AN AGENDA FOR BLACK WOMEN AND WEALTH AND THE ECONOMY
Slavery did a terrible psychological, political, and socioeconomic injustice to people of African descent throughout the United States of America and worldwide. Blacks were not able to earn an income, because they were property. Many of the monetary effects are still being experienced today. Those injustices were reinforced by housing discrimination practices such as redlining and racial steering. Those practices devalued many black neighborhoods and their most lucrative assets, their homes; compared to white counterparts.
Furthermore, public policies have historically oppressed African Americans while systematically assuring that whites would flourish. Although “separate, but equal” was stamped out by Brown v. the Board of Education Topeka, Kansas, we still live in a nation that remains separate and unequal for people of color. It is evermore present in the growth of the income gap between the top one percent and everyone else. Currently, the top one percent holds ninety percent of America’s wealth. That was not the case in the 1960s, 1970s, or the 1980s. Something changed while minority communities were sleeping and locked out of the system. Political rhetoric did not meet reality. Elected officials did not fully implement the promises of the New Deal programs, which were not designed for blacks. In addition, the Fair Housing Act of 1968, the Voting Rights Act of 1965, the Civil Rights Act of 1964, or other Great Society programs purpose was to calm the uprisings of the Civil Rights Movement not necessarily for economic advancement of minorities. Employment discrimination has been an unending overarching narrative in our struggle for economic opportunity. Whether black Americans want to admit it or not, we lose ground in education and earnings under President Barack Obama.
With all this combined, African Americans can break through the economic glass ceiling. Our history dates back to Mansa Musa returning from his hajj in Mecca with a net worth equivalent to four hundred billion dollars, Folrunsho Alakija, Nigerian oil and fashion tycoon; has a net worth of two billion dollars, Aliko Dangote, Nigerian trader and manufacturing expert; net worth of over twelve billion. Oprah Winfrey, American media proprietor and television show host, has a net worth of over three billion. Robert Smith, investment banker and founder of a private equity firm, has a net worth of over four billion. These individuals are living proof that blacks can shatter the historical and racial barriers to wealth creation.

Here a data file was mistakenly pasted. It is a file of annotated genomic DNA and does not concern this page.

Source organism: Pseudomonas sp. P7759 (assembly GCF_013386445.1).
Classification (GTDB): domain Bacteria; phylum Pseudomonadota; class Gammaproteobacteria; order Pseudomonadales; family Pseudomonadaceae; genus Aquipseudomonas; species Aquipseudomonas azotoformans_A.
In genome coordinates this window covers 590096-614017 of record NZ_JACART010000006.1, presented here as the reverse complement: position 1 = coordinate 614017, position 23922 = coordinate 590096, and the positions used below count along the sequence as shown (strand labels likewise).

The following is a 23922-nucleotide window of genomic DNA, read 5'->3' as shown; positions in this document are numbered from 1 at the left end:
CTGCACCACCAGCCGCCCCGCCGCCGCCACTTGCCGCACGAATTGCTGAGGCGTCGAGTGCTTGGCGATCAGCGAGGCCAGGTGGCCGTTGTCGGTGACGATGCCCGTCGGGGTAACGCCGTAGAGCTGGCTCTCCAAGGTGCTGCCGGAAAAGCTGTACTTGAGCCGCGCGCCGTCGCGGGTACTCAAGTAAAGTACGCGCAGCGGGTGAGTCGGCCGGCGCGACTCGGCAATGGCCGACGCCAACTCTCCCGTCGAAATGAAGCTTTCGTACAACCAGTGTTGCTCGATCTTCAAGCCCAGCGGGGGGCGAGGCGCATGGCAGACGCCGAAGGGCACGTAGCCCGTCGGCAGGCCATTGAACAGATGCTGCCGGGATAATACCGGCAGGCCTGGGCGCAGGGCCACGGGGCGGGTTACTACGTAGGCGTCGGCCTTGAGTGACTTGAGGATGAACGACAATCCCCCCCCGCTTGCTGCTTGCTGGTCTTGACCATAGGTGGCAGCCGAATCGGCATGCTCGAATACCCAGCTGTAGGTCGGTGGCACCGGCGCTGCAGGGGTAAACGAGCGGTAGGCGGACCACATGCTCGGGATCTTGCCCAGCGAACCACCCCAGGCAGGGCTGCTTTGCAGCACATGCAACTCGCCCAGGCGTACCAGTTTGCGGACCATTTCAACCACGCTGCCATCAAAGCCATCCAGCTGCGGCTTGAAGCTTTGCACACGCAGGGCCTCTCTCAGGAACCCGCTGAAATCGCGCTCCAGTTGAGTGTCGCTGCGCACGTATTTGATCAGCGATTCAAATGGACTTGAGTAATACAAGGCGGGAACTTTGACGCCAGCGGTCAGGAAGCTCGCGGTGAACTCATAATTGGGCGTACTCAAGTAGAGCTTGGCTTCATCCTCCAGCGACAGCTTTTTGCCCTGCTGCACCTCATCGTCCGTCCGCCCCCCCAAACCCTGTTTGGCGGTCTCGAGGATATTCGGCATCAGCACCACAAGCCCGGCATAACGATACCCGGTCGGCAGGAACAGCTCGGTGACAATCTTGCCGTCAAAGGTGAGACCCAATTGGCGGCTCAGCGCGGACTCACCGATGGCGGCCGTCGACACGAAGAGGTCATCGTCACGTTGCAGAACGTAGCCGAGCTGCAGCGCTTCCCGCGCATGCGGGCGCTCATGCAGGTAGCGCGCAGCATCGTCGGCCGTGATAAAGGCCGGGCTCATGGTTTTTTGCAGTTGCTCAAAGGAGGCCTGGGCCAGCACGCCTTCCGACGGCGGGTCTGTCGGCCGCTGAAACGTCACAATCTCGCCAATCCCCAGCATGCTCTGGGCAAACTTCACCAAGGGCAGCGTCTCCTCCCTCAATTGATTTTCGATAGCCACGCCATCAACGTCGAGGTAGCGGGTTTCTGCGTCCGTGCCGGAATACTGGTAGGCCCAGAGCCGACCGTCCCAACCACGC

Our current situation does not determine our final destination. It is going to take a serious and concerted force to pull blacks out of this economic condition. The message of wealth accumulation is going to have to be taught by parents and in the pulpit, in schools and in the streets, and from womb to tomb. This message must convict our conscience.
We must be taught and retaught about the importance of credit and lending. We must reduce the fears and dispel the myths stated about credit. Credit is a good thing. Some economist express credit is more valuable that actual currency. When establishing credit, interest rates will be high, because of the risks associated with extending a loan. Over time and with positive payment history, it will improve.
The working poor and members of the middle class are the chief spenders and lenders in the United States of America but have the least amount of economic power! Our community has the least amount of disposable income and emergency reserves. We must reduce frivolous spending. This is difficult to tackle because we have been bitten by the bug of consumerism. Consumers have the capability to spend money every day! We may need to take drastic measures as a one year no spending challenge. We may purchase only the goods or services that we need (i.e., food, housing, utilities, and transportation). There may be pain and anxiety experienced initially not spending money. We will have difficult wearing the same clothes over and over, expending all food in the house before buying more groceries, and simply not looking for things to purchase (including online). In turn, we ought to deposit the money in a savings account or invested it in other high yield financial products. America does not feel an economy threat posed by members of our community. It is expected for our approximate one and a half trillion dollars to be circulated.